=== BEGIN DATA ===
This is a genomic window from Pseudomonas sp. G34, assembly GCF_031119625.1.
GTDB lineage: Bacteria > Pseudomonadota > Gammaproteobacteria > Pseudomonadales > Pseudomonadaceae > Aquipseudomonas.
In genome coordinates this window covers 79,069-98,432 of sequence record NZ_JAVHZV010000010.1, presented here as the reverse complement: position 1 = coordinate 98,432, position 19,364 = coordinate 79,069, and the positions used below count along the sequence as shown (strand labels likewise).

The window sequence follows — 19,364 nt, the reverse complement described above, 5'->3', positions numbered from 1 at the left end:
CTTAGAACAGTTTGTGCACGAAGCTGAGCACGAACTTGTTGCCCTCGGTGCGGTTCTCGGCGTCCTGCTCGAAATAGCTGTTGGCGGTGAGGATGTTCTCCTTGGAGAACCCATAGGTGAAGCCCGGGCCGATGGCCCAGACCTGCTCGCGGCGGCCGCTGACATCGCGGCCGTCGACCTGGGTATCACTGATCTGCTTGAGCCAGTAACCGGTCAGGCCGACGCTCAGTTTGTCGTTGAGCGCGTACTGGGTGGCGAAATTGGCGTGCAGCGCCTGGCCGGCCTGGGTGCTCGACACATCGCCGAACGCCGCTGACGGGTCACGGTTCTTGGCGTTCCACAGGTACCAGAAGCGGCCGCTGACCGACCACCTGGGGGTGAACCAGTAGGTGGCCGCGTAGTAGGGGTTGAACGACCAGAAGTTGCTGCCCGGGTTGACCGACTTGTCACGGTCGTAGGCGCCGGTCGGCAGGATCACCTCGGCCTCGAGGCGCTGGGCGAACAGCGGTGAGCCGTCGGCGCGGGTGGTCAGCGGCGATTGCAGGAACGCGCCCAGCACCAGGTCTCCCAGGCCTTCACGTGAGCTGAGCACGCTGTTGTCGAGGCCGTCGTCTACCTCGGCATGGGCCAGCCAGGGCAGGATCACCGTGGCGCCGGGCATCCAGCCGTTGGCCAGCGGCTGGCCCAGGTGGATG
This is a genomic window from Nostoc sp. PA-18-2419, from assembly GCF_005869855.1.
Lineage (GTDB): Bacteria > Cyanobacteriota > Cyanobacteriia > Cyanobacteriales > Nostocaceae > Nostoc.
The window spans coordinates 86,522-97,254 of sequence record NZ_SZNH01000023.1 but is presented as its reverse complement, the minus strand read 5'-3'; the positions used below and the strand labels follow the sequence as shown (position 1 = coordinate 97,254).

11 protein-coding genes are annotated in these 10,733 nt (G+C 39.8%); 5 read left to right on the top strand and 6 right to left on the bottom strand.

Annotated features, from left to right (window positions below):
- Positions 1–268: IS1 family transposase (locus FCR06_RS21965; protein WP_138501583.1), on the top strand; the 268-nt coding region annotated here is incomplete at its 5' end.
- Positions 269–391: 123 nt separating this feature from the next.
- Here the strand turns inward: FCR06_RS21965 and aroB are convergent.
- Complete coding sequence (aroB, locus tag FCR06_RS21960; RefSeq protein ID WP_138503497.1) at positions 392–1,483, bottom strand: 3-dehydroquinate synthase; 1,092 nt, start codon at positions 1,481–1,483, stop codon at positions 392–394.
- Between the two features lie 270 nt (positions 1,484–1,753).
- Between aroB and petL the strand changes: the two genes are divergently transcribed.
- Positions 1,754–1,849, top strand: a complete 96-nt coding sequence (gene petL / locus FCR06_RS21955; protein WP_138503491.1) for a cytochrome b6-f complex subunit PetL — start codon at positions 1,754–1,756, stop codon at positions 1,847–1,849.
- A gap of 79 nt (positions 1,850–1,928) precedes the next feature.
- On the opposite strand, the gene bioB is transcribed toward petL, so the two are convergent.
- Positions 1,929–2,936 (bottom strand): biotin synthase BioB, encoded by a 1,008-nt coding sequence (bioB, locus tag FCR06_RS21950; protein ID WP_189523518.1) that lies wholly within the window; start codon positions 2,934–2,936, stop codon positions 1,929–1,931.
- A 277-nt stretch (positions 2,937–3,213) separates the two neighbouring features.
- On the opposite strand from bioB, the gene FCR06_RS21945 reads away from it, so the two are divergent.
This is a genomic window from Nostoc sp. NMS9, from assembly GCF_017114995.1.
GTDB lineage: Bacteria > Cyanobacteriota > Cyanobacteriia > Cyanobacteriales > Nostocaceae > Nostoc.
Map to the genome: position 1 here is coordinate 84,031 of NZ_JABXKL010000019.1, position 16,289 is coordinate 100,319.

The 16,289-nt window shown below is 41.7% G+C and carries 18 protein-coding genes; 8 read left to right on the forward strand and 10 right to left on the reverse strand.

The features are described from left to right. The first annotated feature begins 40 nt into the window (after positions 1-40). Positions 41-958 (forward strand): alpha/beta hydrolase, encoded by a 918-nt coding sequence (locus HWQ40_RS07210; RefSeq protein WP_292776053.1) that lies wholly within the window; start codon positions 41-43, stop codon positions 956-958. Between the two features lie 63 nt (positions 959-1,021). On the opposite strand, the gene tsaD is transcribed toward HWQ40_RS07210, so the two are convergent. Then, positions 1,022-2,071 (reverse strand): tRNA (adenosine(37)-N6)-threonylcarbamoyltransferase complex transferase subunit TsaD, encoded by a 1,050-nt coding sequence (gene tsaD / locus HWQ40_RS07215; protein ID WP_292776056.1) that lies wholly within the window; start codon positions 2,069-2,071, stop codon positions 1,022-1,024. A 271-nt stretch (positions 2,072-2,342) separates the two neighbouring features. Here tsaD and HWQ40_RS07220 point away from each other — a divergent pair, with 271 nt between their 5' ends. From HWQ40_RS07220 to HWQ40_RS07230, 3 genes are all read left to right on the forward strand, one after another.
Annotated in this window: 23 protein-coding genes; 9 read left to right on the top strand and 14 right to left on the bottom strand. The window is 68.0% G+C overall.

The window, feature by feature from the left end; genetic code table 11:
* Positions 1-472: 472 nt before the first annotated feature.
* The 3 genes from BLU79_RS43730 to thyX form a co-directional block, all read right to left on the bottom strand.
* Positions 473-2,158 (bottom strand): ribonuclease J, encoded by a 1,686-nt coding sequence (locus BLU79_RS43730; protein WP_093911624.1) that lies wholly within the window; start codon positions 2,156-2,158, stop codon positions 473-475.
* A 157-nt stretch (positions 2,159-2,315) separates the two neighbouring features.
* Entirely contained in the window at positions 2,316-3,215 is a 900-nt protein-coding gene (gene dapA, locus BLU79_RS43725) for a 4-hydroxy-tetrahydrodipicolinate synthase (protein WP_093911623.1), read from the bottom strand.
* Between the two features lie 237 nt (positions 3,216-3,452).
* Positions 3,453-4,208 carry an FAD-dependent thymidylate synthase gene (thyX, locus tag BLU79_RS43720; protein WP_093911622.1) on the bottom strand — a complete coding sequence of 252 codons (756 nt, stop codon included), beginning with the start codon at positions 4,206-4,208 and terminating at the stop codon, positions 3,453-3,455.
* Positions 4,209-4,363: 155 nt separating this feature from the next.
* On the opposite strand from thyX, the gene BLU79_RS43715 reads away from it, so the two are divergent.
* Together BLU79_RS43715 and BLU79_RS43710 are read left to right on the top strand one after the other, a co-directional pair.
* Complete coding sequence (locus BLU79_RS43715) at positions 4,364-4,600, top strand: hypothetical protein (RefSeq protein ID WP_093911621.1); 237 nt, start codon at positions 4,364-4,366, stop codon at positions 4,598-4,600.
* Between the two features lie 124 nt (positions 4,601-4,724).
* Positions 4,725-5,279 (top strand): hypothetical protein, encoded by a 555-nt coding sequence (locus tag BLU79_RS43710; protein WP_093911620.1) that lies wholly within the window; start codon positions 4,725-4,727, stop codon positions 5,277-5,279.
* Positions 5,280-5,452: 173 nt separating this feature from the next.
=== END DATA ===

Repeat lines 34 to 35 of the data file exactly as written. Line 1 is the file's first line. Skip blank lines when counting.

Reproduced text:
* Entirely contained in the window at positions 2,316-3,215 is a 900-nt protein-coding gene (gene dapA, locus BLU79_RS43725) for a 4-hydroxy-tetrahydrodipicolinate synthase (protein WP_093911623.1), read from the bottom strand.
* Between the two features lie 237 nt (positions 3,216-3,452).